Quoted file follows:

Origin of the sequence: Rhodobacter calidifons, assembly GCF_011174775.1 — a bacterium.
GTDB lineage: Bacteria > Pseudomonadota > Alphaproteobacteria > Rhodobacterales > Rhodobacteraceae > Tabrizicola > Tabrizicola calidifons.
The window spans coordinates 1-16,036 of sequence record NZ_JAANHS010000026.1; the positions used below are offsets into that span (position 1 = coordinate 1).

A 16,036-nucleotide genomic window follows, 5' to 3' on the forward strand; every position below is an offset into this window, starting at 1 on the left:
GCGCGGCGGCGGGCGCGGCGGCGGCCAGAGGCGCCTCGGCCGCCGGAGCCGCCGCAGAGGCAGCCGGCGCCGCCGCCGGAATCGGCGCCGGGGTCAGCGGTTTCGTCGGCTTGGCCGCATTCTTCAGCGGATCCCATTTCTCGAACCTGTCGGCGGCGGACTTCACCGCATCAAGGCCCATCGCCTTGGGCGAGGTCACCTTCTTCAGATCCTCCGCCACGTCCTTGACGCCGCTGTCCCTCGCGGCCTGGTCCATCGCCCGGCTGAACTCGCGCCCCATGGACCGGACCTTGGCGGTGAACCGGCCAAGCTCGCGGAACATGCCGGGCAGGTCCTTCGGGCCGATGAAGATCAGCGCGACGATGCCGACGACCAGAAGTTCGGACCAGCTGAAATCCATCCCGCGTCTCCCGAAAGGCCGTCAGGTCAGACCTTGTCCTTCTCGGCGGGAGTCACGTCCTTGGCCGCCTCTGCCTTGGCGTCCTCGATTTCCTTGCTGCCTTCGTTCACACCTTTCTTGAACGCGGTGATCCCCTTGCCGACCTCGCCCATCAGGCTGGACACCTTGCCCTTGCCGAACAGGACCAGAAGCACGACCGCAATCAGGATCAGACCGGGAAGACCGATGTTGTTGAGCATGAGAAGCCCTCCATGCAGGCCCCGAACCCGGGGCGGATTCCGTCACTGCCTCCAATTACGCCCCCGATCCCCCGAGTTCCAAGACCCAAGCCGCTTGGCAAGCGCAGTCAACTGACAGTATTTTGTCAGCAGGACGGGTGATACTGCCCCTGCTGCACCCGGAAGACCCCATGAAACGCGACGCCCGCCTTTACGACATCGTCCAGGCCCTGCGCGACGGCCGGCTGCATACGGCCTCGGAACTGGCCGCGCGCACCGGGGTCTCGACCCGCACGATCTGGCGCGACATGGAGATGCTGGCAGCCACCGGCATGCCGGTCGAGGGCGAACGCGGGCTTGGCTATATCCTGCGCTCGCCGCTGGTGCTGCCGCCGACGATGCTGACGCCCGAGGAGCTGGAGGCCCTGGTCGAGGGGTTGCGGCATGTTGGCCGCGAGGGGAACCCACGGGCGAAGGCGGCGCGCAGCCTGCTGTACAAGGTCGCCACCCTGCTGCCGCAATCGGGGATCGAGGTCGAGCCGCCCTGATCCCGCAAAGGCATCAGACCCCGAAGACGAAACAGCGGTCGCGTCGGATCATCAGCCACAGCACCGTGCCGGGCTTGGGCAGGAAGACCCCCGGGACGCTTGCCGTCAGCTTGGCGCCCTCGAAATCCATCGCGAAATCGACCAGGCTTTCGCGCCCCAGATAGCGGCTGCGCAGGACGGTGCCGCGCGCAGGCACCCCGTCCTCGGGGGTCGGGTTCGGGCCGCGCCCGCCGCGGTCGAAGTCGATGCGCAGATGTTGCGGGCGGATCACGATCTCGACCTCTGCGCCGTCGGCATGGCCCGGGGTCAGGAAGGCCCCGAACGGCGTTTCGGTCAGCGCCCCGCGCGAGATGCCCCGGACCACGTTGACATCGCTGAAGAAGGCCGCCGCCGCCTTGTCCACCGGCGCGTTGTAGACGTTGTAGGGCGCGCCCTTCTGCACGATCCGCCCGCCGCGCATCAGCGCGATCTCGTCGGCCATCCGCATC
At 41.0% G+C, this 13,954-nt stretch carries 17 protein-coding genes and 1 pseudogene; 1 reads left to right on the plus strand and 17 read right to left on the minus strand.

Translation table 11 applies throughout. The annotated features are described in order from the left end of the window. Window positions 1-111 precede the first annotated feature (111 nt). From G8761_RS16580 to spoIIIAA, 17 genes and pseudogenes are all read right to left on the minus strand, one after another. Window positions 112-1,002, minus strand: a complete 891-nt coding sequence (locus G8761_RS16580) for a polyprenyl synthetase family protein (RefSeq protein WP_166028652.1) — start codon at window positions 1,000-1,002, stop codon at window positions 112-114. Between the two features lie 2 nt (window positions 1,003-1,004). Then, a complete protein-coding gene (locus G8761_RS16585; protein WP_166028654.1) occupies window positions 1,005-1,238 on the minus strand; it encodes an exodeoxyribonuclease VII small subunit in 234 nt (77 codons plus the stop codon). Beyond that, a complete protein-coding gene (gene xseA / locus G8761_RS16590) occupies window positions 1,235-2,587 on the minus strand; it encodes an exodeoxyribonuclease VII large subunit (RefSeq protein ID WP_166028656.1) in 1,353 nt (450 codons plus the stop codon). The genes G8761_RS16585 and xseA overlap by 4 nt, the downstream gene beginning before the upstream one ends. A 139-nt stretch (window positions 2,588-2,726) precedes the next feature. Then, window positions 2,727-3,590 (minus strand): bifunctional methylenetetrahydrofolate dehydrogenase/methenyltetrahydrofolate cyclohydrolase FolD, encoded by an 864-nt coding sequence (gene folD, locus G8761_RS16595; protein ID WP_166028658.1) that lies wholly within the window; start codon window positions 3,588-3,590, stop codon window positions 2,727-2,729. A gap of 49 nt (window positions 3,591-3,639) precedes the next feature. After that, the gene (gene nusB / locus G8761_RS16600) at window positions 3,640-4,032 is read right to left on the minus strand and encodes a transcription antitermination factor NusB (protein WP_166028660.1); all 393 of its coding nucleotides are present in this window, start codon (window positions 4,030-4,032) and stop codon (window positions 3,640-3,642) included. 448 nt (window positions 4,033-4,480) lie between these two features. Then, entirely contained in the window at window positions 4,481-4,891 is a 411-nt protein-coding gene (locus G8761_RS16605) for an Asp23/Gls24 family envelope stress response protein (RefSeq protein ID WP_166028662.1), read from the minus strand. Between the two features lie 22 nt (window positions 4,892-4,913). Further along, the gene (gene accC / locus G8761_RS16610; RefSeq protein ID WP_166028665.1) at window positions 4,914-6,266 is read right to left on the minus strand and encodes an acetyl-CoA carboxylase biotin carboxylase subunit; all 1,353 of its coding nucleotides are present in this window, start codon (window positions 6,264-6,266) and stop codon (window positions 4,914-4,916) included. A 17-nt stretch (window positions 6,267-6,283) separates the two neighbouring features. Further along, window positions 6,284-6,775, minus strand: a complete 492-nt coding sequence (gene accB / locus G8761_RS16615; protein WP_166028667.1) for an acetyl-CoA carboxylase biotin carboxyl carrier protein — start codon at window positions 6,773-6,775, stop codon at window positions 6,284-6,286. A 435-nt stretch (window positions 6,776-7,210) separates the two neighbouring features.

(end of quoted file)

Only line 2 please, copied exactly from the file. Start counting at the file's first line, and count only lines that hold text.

GTDB lineage: Bacteria > Pseudomonadota > Alphaproteobacteria > Rhodobacterales > Rhodobacteraceae > Tabrizicola > Tabrizicola calidifons.